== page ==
Can you explain the new car tax?

April 23, 2013 22:58 by Consumer Ed

Dear Consumer Ed:

I’m confused about the new car tax.  If I sell my car to my sister, will she have to pay tax?

Consumer Ed says:  

For the answer to this question, we went to the Georgia Department of Revenue, for whose assistance we are most grateful.

Let’s look at the specifics about the tax before exploring whether your sister will have to pay the new tax.  It is called the title ad valorem tax (“TAVT”) and was passed by the 2012 Georgia General Assembly with additional amendments made during the recent 2013 legislative session.  It became effective on March 1, 2013, and, until December 31, 2013, the current TAVT rate is 6.5% multiplied by the “Fair Market Value” of the vehicle.  To determine the Fair Market Value of a new motor vehicle, use the greater of the retail selling price or the value listed in the Department of Revenue motor vehicle assessment manual. Then reduce that number by any rebate or cash discounts you received from the dealer. For a used vehicle, the Fair Market Value is the usually the amount listed in the Department of Revenue motor vehicle assessment manual.  Whether the motor vehicle is new or used, there is a reduction for the trade-in value before the TAVT is imposed when the vehicle is purchased at a dealership. 

With the new tax, vehicles purchased on or after March 1, 2013 and titled in Georgia are exempt from sales and use tax and the annual ad valorem tax, i.e. the “birthday tax”.  Instead, the purchased vehicles are subject to the new, one-time TAVT.  Vehicles purchased through a private sale (non-dealer sale) that were previously exempt from sales tax are now subject to the TAVT.  If you purchased the car between January 1, 2012 and March 1, 2013 and had the car titled in Georgia, you are eligible to opt in to the new TAVT system, which will allow you to avoid the annual ad valorem tax after you opt in.  If you qualify to opt in, you will get credit for any sales tax and ad valorem tax previously paid up to the amount of TAVT due.  However, if the sales tax and ad valorem tax previously paid is less than the TAVT due, you will need to make up the difference when you opt in.  This option may only be exercised through February 28, 2014.

Your sister, as an immediate family member, may or may not have to pay the TAVT when she purchases the car from you.  An "immediate family member" is defined as your spouse, parent, child, sibling, grandparent or grandchild.  It is very important to remember that both you and your sister will have to complete an affidavit affirming that you are immediate family members.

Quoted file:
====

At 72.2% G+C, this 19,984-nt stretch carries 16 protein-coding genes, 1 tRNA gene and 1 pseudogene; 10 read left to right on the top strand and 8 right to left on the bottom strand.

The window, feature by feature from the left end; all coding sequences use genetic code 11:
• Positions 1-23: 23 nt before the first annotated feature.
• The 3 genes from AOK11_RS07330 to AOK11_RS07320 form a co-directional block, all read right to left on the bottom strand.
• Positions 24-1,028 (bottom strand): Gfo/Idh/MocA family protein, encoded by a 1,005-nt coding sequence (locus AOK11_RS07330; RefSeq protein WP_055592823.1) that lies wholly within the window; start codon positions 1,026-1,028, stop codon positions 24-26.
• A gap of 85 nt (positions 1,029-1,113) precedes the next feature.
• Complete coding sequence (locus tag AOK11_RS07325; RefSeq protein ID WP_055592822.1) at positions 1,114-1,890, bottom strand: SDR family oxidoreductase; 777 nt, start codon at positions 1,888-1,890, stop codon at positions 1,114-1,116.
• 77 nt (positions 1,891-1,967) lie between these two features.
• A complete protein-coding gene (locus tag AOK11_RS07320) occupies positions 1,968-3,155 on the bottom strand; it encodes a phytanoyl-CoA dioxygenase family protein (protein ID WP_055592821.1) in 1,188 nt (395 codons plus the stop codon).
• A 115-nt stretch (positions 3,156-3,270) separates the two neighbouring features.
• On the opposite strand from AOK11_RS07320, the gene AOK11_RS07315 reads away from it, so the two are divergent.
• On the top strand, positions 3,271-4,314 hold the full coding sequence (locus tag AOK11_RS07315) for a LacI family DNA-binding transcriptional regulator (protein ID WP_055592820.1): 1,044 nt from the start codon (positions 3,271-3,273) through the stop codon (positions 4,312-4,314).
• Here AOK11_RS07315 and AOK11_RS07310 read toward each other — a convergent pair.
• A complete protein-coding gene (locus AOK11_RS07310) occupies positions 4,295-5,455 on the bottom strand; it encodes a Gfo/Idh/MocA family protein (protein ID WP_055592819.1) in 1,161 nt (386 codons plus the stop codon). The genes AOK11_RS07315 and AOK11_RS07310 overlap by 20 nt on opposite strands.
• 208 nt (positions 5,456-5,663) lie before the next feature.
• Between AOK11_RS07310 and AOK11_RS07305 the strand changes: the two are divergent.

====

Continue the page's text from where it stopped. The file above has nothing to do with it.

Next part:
For immediate family members who buy or inherit a vehicle, their obligation to pay the TAVT depends on whether you, as the former owner of the vehicle, have already paid the TAVT.  If you have not paid the TAVT and are paying annual ad valorem tax on the vehicle, your sister has two options: (1) continue to pay annual ad valorem tax on the vehicle, and therefore not be subject to the TAVT; or (2) your sister may elect, at the time she purchases your vehicle, to pay the TAVT based on the current Fair Market Value of the vehicle at the applicable rate for the current year (i.e. 6.5% of the Fair Market Value for 2013) On the other hand, if you were eligible to opt in to the new system and did opt in, or if you otherwise paid the TAVT when you first acquired the vehicle, then her TAVT rate will be 0.50% of the value of the car when she purchases it from you.

Don’t forget that vehicles subject to the TAVT are still subject to the $18 title application fee at the time the vehicle is titled.  Vehicle owners must also annually register their vehicles in their home county and pay the associated $20 renewal fee. 

For more information about the TAVT, visit the Motor Vehicle section of the Georgia Department of Revenue website at http://motor.etax.dor.ga.gov/motor/MVDOnline.aspx.

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Issuing a 1099 to someone without a Social Security Number

March 9, 2012 19:20 by Consumer Ed

Dear Consumer Ed: 

How can you issue a 1099 to a contractor who will not provide his Social Security number or his Federal ID number?  Can you send the 1099 to the IRS without this information?

Consumer Ed says: